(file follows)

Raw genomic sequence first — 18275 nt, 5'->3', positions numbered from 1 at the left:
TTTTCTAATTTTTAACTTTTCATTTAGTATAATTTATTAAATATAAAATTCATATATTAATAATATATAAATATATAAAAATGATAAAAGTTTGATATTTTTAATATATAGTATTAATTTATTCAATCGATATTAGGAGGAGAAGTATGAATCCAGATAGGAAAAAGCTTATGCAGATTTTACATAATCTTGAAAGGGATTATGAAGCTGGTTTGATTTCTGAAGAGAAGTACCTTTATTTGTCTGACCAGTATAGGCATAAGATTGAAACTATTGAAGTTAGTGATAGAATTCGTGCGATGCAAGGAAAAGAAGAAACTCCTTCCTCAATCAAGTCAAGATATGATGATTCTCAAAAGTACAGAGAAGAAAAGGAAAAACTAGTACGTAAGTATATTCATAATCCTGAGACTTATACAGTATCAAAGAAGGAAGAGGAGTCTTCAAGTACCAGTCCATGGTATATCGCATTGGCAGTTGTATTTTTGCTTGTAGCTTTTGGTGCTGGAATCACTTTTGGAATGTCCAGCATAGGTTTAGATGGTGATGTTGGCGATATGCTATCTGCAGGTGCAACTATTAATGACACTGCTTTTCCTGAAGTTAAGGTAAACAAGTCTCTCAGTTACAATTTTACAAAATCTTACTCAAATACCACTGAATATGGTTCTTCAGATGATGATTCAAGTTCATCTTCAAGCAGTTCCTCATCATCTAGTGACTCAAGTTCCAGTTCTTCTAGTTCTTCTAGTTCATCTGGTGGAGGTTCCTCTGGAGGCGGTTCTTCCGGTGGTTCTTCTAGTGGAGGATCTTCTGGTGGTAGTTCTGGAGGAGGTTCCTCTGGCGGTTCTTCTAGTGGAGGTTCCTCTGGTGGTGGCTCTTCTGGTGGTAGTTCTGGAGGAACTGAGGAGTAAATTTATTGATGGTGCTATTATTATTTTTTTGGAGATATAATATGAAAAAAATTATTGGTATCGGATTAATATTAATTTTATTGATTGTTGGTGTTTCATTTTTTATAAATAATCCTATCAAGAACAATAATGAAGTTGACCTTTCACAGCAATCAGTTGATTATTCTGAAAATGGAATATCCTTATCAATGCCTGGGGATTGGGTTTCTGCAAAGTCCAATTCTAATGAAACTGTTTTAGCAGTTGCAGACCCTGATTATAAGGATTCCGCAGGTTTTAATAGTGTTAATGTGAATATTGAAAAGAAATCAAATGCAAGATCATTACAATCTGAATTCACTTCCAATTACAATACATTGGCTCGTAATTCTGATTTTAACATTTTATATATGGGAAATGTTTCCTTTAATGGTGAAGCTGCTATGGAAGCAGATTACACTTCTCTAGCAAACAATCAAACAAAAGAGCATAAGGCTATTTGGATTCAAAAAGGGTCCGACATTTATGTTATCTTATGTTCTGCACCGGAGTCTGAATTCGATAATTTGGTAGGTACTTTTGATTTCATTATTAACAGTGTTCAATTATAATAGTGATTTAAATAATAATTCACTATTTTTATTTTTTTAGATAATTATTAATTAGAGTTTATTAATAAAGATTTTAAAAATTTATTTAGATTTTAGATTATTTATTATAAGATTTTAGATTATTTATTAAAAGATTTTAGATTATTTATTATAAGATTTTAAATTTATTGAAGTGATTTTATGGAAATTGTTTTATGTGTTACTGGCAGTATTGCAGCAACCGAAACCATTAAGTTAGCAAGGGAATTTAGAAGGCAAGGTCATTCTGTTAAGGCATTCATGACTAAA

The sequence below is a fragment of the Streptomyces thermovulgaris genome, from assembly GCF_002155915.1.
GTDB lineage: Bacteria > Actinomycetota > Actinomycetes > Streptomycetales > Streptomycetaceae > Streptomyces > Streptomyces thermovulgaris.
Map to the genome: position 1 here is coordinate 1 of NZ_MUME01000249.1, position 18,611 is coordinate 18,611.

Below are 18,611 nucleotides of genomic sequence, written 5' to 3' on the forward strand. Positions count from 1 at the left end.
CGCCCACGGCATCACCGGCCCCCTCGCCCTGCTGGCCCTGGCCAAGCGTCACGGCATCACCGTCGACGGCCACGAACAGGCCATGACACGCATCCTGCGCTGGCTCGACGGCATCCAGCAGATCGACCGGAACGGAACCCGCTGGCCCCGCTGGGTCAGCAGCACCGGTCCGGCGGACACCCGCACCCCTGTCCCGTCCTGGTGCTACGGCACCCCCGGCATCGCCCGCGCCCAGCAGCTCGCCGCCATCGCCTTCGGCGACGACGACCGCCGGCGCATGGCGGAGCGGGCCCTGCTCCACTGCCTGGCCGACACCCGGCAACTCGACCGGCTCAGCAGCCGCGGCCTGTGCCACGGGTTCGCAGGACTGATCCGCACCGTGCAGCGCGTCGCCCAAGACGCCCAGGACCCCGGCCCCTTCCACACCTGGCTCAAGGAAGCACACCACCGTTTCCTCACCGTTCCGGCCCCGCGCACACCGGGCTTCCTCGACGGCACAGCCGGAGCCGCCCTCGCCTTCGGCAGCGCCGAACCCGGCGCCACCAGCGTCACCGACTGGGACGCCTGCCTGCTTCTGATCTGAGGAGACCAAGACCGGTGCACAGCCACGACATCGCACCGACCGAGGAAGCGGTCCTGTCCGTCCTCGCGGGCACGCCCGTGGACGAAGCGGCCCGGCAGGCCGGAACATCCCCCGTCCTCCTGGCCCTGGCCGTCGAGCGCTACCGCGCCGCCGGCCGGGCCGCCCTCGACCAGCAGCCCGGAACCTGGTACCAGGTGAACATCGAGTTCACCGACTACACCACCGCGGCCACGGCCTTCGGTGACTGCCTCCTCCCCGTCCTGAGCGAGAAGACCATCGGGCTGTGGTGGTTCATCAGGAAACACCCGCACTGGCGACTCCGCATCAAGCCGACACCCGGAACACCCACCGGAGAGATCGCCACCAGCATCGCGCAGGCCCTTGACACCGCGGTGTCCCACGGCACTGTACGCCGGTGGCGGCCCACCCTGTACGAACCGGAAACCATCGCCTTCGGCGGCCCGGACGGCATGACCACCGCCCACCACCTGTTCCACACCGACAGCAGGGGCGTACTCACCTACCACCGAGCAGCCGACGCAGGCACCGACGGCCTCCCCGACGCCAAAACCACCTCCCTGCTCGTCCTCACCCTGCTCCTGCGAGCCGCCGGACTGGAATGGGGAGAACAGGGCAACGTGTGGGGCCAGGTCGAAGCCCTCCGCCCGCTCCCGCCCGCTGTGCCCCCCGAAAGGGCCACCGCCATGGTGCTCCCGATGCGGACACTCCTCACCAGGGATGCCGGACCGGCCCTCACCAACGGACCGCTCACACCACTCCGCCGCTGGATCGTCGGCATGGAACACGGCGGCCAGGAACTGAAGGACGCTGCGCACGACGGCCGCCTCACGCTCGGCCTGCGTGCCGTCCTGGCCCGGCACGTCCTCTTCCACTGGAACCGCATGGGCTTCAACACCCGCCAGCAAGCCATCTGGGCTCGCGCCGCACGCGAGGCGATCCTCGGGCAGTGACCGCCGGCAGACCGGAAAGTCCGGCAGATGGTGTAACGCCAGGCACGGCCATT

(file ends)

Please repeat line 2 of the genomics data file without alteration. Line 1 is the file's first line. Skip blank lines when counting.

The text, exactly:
TTTTCTAATTTTTAACTTTTCATTTAGTATAATTTATTAAATATAAAATTCATATATTAATAATATATAAATATATAAAAATGATAAAAGTTTGATATTTTTAATATATAGTATTAATTTATTCAATCGATATTAGGAGGAGAAGTATGAATCCAGATAGGAAAAAGCTTATGCAGATTTTACATAATCTTGAAAGGGATTATGAAGCTGGTTTGATTTCTGAAGAGAAGTACCTTTATTTGTCTGACCAGTATAGGCATAAGATTGAAACTATTGAAGTTAGTGATAGAATTCGTGCGATGCAAGGAAAAGAAGAAACTCCTTCCTCAATCAAGTCAAGATATGATGATTCTCAAAAGTACAGAGAAGAAAAGGAAAAACTAGTACGTAAGTATATTCATAATCCTGAGACTTATACAGTATCAAAGAAGGAAGAGGAGTCTTCAAGTACCAGTCCATGGTATATCGCATTGGCAGTTGTATTTTTGCTTGTAGCTTTTGGTGCTGGAATCACTTTTGGAATGTCCAGCATAGGTTTAGATGGTGATGTTGGCGATATGCTATCTGCAGGTGCAACTATTAATGACACTGCTTTTCCTGAAGTTAAGGTAAACAAGTCTCTCAGTTACAATTTTACAAAATCTTACTCAAATACCACTGAATATGGTTCTTCAGATGATGATTCAAGTTCATCTTCAAGCAGTTCCTCATCATCTAGTGACTCAAGTTCCAGTTCTTCTAGTTCTTCTAGTTCATCTGGTGGAGGTTCCTCTGGAGGCGGTTCTTCCGGTGGTTCTTCTAGTGGAGGATCTTCTGGTGGTAGTTCTGGAGGAGGTTCCTCTGGCGGTTCTTCTAGTGGAGGTTCCTCTGGTGGTGGCTCTTCTGGTGGTAGTTCTGGAGGAACTGAGGAGTAAATTTATTGATGGTGCTATTATTATTTTTTTGGAGATATAATATGAAAAAAATTATTGGTATCGGATTAATATTAATTTTATTGATTGTTGGTGTTTCATTTTTTATAAATAATCCTATCAAGAACAATAATGAAGTTGACCTTTCACAGCAATCAGTTGATTATTCTGAAAATGGAATATCCTTATCAATGCCTGGGGATTGGGTTTCTGCAAAGTCCAATTCTAATGAAACTGTTTTAGCAGTTGCAGACCCTGATTATAAGGATTCCGCAGGTTTTAATAGTGTTAATGTGAATATTGAAAAGAAATCAAATGCAAGATCATTACAATCTGAATTCACTTCCAATTACAATACATTGGCTCGTAATTCTGATTTTAACATTTTATATATGGGAAATGTTTCCTTTAATGGTGAAGCTGCTATGGAAGCAGATTACACTTCTCTAGCAAACAATCAAACAAAAGAGCATAAGGCTATTTGGATTCAAAAAGGGTCCGACATTTATGTTATCTTATGTTCTGCACCGGAGTCTGAATTCGATAATTTGGTAGGTACTTTTGATTTCATTATTAACAGTGTTCAATTATAATAGTGATTTAAATAATAATTCACTATTTTTATTTTTTTAGATAATTATTAATTAGAGTTTATTAATAAAGATTTTAAAAATTTATTTAGATTTTAGATTATTTATTATAAGATTTTAGATTATTTATTAAAAGATTTTAGATTATTTATTATAAGATTTTAAATTTATTGAAGTGATTTTATGGAAATTGTTTTATGTGTTACTGGCAGTATTGCAGCAACCGAAACCATTAAGTTAGCAAGGGAATTTAGAAGGCAAGGTCATTCTGTTAAGGCATTCATGACTAAA